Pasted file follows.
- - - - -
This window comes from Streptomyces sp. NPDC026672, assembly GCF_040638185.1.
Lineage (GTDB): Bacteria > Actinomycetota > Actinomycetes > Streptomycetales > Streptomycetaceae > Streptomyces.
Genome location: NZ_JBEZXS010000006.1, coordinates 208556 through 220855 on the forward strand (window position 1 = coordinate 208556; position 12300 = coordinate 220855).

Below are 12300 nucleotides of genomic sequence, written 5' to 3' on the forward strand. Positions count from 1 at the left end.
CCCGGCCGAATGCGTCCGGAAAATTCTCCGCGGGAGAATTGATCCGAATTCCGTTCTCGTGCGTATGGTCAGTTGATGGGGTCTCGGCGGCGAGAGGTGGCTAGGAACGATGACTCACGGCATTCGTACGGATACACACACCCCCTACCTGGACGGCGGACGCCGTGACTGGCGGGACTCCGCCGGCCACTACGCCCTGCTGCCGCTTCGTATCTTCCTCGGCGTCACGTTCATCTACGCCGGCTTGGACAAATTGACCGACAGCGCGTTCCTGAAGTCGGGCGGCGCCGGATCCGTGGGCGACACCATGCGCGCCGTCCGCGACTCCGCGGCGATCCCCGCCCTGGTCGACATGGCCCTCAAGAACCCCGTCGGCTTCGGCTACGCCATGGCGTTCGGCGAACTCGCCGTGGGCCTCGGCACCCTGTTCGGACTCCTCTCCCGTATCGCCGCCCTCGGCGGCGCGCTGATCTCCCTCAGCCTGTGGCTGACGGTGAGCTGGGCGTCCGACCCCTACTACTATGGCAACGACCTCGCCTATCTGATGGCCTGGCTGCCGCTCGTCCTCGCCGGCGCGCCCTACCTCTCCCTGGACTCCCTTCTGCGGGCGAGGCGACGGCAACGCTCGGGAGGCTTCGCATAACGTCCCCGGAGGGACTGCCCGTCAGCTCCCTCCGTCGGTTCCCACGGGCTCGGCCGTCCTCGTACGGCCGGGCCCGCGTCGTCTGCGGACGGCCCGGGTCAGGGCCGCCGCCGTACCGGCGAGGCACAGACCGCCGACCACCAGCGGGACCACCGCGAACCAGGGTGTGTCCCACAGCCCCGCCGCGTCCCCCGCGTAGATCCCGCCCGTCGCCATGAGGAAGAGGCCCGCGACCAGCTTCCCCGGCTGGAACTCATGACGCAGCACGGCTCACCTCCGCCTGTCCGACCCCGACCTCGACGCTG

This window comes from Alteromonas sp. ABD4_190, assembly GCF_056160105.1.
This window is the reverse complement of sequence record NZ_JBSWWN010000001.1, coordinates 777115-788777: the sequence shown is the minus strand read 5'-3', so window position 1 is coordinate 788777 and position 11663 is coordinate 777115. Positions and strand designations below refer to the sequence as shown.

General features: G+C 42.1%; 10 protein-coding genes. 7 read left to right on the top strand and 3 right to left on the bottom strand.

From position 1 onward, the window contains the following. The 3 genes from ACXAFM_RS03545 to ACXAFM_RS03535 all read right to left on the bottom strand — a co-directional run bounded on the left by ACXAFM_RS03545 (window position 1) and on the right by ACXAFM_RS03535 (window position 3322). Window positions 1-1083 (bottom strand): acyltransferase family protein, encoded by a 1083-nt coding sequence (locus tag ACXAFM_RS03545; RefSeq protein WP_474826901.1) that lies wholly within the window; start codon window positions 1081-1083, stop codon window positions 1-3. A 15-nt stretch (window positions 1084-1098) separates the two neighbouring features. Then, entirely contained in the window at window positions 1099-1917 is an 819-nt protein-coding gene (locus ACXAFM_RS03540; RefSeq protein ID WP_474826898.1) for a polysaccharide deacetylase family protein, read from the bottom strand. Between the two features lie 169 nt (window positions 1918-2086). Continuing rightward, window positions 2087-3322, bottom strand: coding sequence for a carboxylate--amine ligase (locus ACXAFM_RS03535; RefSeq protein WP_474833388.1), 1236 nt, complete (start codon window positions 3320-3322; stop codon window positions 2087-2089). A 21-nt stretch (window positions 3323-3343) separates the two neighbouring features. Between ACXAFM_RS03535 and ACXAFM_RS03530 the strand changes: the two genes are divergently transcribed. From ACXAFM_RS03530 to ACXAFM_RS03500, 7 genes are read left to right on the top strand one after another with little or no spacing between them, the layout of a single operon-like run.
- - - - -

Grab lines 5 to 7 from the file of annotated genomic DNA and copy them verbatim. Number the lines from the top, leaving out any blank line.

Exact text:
CCCGGCCGAATGCGTCCGGAAAATTCTCCGCGGGAGAATTGATCCGAATTCCGTTCTCGTGCGTATGGTCAGTTGATGGGGTCTCGGCGGCGAGAGGTGGCTAGGAACGATGACTCACGGCATTCGTACGGATACACACACCCCCTACCTGGACGGCGGACGCCGTGACTGGCGGGACTCCGCCGGCCACTACGCCCTGCTGCCGCTTCGTATCTTCCTCGGCGTCACGTTCATCTACGCCGGCTTGGACAAATTGACCGACAGCGCGTTCCTGAAGTCGGGCGGCGCCGGATCCGTGGGCGACACCATGCGCGCCGTCCGCGACTCCGCGGCGATCCCCGCCCTGGTCGACATGGCCCTCAAGAACCCCGTCGGCTTCGGCTACGCCATGGCGTTCGGCGAACTCGCCGTGGGCCTCGGCACCCTGTTCGGACTCCTCTCCCGTATCGCCGCCCTCGGCGGCGCGCTGATCTCCCTCAGCCTGTGGCTGACGGTGAGCTGGGCGTCCGACCCCTACTACTATGGCAACGACCTCGCCTATCTGATGGCCTGGCTGCCGCTCGTCCTCGCCGGCGCGCCCTACCTCTCCCTGGACTCCCTTCTGCGGGCGAGGCGACGGCAACGCTCGGGAGGCTTCGCATAACGTCCCCGGAGGGACTGCCCGTCAGCTCCCTCCGTCGGTTCCCACGGGCTCGGCCGTCCTCGTACGGCCGGGCCCGCGTCGTCTGCGGACGGCCCGGGTCAGGGCCGCCGCCGTACCGGCGAGGCACAGACCGCCGACCACCAGCGGGACCACCGCGAACCAGGGTGTGTCCCACAGCCCCGCCGCGTCCCCCGCGTAGATCCCGCCCGTCGCCATGAGGAAGAGGCCCGCGACCAGCTTCCCCGGCTGGAACTCATGACGCAGCACGGCTCACCTCCGCCTGTCCGACCCCGACCTCGACGCTG

This window comes from Alteromonas sp. ABD4_190, assembly GCF_056160105.1.
This window is the reverse complement of sequence record NZ_JBSWWN010000001.1, coordinates 777115-788777: the sequence shown is the minus strand read 5'-3', so window position 1 is coordinate 788777 and position 11663 is coordinate 777115. Positions and strand designations below refer to the sequence as shown.